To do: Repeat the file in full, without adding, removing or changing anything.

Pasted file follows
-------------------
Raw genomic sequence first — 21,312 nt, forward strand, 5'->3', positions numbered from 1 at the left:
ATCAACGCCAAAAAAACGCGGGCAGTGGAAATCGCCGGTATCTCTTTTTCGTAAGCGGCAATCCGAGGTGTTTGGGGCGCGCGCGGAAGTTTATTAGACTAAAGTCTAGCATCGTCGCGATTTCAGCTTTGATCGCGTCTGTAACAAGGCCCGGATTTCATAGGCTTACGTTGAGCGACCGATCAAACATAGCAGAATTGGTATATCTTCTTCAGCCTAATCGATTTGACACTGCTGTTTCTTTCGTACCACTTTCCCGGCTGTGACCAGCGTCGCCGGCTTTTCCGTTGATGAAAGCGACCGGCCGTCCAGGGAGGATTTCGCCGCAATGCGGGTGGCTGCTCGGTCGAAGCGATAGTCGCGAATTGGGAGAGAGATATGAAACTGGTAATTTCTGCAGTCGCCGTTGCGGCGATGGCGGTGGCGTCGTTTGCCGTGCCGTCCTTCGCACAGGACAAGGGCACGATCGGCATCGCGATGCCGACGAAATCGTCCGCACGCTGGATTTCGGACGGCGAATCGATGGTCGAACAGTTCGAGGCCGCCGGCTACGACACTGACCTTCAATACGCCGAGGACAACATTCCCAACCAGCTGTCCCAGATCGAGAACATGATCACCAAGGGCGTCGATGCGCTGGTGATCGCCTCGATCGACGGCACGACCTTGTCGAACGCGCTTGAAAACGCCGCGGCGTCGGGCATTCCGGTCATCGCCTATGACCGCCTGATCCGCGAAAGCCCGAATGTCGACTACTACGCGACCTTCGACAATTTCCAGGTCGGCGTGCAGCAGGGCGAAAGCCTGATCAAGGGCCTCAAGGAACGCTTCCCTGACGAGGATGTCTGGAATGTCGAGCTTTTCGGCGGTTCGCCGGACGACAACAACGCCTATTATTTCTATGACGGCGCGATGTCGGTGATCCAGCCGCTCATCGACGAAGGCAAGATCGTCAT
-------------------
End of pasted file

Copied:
Raw genomic sequence first — 21,312 nt, forward strand, 5'->3', positions numbered from 1 at the left:
ATCAACGCCAAAAAAACGCGGGCAGTGGAAATCGCCGGTATCTCTTTTTCGTAAGCGGCAATCCGAGGTGTTTGGGGCGCGCGCGGAAGTTTATTAGACTAAAGTCTAGCATCGTCGCGATTTCAGCTTTGATCGCGTCTGTAACAAGGCCCGGATTTCATAGGCTTACGTTGAGCGACCGATCAAACATAGCAGAATTGGTATATCTTCTTCAGCCTAATCGATTTGACACTGCTGTTTCTTTCGTACCACTTTCCCGGCTGTGACCAGCGTCGCCGGCTTTTCCGTTGATGAAAGCGACCGGCCGTCCAGGGAGGATTTCGCCGCAATGCGGGTGGCTGCTCGGTCGAAGCGATAGTCGCGAATTGGGAGAGAGATATGAAACTGGTAATTTCTGCAGTCGCCGTTGCGGCGATGGCGGTGGCGTCGTTTGCCGTGCCGTCCTTCGCACAGGACAAGGGCACGATCGGCATCGCGATGCCGACGAAATCGTCCGCACGCTGGATTTCGGACGGCGAATCGATGGTCGAACAGTTCGAGGCCGCCGGCTACGACACTGACCTTCAATACGCCGAGGACAACATTCCCAACCAGCTGTCCCAGATCGAGAACATGATCACCAAGGGCGTCGATGCGCTGGTGATCGCCTCGATCGACGGCACGACCTTGTCGAACGCGCTTGAAAACGCCGCGGCGTCGGGCATTCCGGTCATCGCCTATGACCGCCTGATCCGCGAAAGCCCGAATGTCGACTACTACGCGACCTTCGACAATTTCCAGGTCGGCGTGCAGCAGGGCGAAAGCCTGATCAAGGGCCTCAAGGAACGCTTCCCTGACGAGGATGTCTGGAATGTCGAGCTTTTCGGCGGTTCGCCGGACGACAACAACGCCTATTATTTCTATGACGGCGCGATGTCGGTGATCCAGCCGCTCATCGACGAAGGCAAGATCGTCAT